Researchers from the University of Tasmania will be investigating the experiences of athletes and volunteers who are participating in the 16th Australian Masters Games.
Four projects will shed light on what drives an athlete to compete, how volunteerism could improve disadvantaged communities, the dietary measures that enhance a sportsperson’s performance and what an individual gains by choosing to volunteer.
The University’s Pro Vice-Chancellor (Community, Partnerships and Regional Development), Professor David Adams, said it was exciting to see the projects taking shape.
“This diverse research of local and national significance forms the next stage of our institution’s continuing partnership with the Games,” Professor Adams said.
“With the competition commencing this Saturday, 21 October, we are encouraging athletes and volunteers from all backgrounds to help shape our findings by sharing their experiences with staff on the ground or through accessing online surveys.
“We expect the research to uncover invaluable insights that have potential to reform existing awareness, attitudes and future programs in physical activity, while also empowering us with knowledge that could help grow volunteering here and interstate.
“Already the University has partnered with the Australian Masters Games to train the volunteer workforce while supporting a photographic arts residency to document their experiences. This research is another way we can help forge long-lasting and positive community outcomes.”
University of Tasmania research projects:
Becoming and Being a Masters Athlete – Professor Catherine Palmer, Dr Casey Mainsbridge, Dr Nick Hookway and Dr Anthea Vreugdenhil
Researchers will explore what influences first-time, elite, beginner and experienced athletes from a range of sporting disciplines to take part in the Australian Masters Games. The findings will help health professionals, educators and practitioners better understand and address the problem of low physical activity in adults later in life, while providing insight that will help guide how future programs are shaped in Tasmania. Information will initially be gathered through online and in-person surveys, with the next step involving interviews and the opportunity for participants to document their experiences through capturing digital images that will form part of a future exhibition.
Sports Volunteering as Health Intervention? Motivations and Outcomes for Volunteering at the Australian Masters Games - Dr Nick Hookway, Dr Sue Pearson, Professor Catherine Palmer, Dr Jen Evans, Dr Peter Brett, and Ms Jillian Brandsema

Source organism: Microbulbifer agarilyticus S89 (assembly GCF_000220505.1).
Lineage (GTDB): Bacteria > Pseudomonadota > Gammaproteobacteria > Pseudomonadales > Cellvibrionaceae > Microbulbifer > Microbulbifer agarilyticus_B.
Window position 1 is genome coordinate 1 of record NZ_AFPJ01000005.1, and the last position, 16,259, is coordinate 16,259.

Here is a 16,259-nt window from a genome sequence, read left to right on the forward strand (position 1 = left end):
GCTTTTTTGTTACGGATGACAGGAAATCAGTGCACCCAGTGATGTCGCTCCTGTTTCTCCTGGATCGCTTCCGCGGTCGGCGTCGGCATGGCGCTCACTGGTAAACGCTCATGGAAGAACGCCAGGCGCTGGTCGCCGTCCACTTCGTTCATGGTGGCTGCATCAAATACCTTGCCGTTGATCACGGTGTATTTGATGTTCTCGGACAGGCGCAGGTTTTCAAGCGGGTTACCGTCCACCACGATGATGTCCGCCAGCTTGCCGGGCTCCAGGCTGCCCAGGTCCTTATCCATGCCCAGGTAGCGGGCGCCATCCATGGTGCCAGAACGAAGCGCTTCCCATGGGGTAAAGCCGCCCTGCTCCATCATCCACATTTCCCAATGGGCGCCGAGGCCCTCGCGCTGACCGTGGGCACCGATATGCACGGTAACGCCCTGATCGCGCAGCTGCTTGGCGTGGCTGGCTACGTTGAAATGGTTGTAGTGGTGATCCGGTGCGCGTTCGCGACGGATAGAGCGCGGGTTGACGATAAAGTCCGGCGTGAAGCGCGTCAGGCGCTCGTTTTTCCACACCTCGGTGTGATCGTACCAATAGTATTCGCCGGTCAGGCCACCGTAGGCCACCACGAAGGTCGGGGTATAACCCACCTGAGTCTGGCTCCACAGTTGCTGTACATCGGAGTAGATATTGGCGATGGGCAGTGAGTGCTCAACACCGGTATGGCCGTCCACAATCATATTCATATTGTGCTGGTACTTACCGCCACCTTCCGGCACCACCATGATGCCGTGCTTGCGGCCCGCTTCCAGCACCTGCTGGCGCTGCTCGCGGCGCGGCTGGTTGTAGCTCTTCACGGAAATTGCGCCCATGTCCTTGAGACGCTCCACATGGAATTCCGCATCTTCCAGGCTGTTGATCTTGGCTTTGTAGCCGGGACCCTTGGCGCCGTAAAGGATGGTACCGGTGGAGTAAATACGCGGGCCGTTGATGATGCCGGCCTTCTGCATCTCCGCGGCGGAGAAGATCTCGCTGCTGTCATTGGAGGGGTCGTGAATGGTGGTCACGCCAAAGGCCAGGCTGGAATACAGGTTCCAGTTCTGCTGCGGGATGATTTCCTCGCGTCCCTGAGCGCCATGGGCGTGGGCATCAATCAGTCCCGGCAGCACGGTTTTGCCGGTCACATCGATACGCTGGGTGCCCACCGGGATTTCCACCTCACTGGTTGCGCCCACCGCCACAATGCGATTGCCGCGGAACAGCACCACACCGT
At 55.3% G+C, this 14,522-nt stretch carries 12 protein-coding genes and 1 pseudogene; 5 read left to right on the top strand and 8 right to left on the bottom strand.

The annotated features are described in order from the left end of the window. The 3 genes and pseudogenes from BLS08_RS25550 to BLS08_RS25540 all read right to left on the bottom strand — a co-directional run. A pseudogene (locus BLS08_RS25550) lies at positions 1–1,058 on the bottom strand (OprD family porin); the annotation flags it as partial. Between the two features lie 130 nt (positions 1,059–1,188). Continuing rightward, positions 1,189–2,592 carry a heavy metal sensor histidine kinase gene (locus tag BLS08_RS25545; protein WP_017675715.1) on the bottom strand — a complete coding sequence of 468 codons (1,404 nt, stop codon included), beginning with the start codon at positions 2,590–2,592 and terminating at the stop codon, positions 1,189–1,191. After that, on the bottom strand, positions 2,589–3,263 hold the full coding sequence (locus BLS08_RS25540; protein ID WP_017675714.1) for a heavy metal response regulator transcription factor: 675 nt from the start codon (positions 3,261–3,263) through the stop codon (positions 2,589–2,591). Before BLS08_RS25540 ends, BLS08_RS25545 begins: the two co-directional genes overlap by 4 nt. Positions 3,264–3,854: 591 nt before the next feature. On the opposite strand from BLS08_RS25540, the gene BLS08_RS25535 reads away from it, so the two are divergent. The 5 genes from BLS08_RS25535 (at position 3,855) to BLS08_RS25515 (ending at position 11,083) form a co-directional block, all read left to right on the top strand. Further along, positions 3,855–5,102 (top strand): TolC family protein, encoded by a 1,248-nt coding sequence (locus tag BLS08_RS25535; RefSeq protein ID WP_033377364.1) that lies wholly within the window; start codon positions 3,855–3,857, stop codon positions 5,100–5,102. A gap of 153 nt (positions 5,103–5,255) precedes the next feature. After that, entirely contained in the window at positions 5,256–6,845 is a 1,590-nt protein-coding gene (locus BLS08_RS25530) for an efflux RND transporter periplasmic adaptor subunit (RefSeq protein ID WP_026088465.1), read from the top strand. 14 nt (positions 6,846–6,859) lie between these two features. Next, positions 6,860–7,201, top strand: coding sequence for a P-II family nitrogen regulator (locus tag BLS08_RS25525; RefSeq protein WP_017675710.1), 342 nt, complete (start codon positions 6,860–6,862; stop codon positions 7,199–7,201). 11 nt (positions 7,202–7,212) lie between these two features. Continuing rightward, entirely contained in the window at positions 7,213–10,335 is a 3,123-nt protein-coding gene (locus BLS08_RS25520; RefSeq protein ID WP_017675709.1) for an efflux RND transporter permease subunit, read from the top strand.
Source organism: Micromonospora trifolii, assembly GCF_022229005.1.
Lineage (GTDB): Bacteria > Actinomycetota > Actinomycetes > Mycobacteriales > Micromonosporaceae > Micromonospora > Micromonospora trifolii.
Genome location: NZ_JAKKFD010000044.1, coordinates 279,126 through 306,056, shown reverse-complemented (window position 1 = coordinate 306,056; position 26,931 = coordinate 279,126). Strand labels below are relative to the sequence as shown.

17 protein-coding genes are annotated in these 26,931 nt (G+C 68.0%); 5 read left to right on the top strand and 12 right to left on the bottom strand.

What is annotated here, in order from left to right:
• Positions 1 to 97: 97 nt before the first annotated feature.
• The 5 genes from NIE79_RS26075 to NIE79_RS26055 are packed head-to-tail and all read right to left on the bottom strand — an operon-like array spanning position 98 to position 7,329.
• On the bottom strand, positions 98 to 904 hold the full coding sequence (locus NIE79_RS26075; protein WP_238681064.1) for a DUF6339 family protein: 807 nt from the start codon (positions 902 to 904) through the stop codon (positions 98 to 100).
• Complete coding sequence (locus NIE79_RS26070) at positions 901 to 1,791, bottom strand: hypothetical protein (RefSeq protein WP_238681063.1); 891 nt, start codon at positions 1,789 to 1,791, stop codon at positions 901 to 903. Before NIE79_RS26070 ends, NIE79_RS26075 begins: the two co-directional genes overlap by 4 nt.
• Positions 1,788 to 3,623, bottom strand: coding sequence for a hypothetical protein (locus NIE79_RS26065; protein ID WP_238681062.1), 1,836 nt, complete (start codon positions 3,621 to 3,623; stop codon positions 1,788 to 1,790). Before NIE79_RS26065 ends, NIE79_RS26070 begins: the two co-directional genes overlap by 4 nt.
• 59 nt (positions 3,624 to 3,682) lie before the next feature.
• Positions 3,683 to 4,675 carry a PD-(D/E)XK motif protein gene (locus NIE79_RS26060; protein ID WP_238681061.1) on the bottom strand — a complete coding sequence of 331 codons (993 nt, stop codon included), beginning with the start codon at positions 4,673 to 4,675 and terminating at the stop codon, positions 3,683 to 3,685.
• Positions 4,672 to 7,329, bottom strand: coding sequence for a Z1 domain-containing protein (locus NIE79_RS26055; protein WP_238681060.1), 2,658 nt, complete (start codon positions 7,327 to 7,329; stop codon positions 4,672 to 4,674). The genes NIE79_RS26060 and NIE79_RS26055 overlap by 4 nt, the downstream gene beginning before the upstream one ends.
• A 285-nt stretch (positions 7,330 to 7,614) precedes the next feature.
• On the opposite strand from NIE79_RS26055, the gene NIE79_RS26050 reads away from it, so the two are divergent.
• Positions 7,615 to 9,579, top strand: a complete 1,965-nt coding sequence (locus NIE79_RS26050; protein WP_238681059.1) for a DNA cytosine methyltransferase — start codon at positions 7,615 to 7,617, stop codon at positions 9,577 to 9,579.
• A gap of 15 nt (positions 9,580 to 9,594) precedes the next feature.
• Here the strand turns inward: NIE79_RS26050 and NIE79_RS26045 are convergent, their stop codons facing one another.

Volunteering can change lives in profound ways but there is a lack of research on how sports volunteering can help motivate people, build social capital, and improve health and wellbeing within disadvantaged communities. This research project will develop important insights into supporting and growing volunteering in Tasmania, while exploring how volunteerism can operate as a community health intervention to engage different groups, including young people and socially disadvantaged Tasmanians. The research is of particular relevance to the North-West amid the region’s high levels of unemployment, low educational attainment and poor health outcomes. Conducted through online surveys and interviews, the project will analyse the demographics, motivations, experiences and outcomes of volunteers at the Australian Masters Games.
Specific Food Perceptions of Competitors and Attendees at the 2017 Australian Masters Games - Kiran Ahuja, James Fell and Cecilia Kitic
Gastrointestinal issues are common in athletes, with up to 90% of runners reporting symptoms such as abdominal pain and bloating during exercise. Severe episodes can even cause an athlete to reduce their exercise intensity or stop altogether. In this project, researchers will be working to understand why certain individuals are more prone to gastrointestinal disturbances, which will be an important step towards reducing the impact of symptoms that both athletes and individuals experience when undertaking regular exercise. Previous research conducted by this academic team highlighted how athletes remove certain foods from their diet in an attempt to reduce gastrointestinal symptoms. On this occasion, researchers are particularly interested in learning more about the prevalence of gastrointestinal disturbances in athletes and regular exercisers, and what strategies individuals are using to combat this.
Stepping Up and Stepping Out: Educating for Sporting Volunteering and Civic Engagement – Dr Jen Evans, Dr Peter Brett, Mrs Jillian Brandsema
This research project aims to uncover the rewards and individual gains of North-West volunteers while exploring regional and cultural attitudes around volunteering at a major sporting event. The project will also examine the effectiveness of the University of Tasmania’s online course which helped train volunteers to support the competition while assessing its potential to influence future volunteer training. Researchers will examine whether volunteers identify themselves as active citizens, what difference they believe volunteering makes to the social fabric of the region, and whether there is a distinct and different perception about volunteering in a sporting context. Information has already been gathered via the online training course, with further data about the volunteer experience to be collected from volunteers and their supervisors after the completion of the Games.
The University of Tasmania is supporting a fifth project with the University of Sydney which will investigate the prevalence of nutrition-related chronic conditions in Australian Masters Games athletes.
Further information and online surveys can be accessed here:
Published on: 20 Oct 2017 11:30am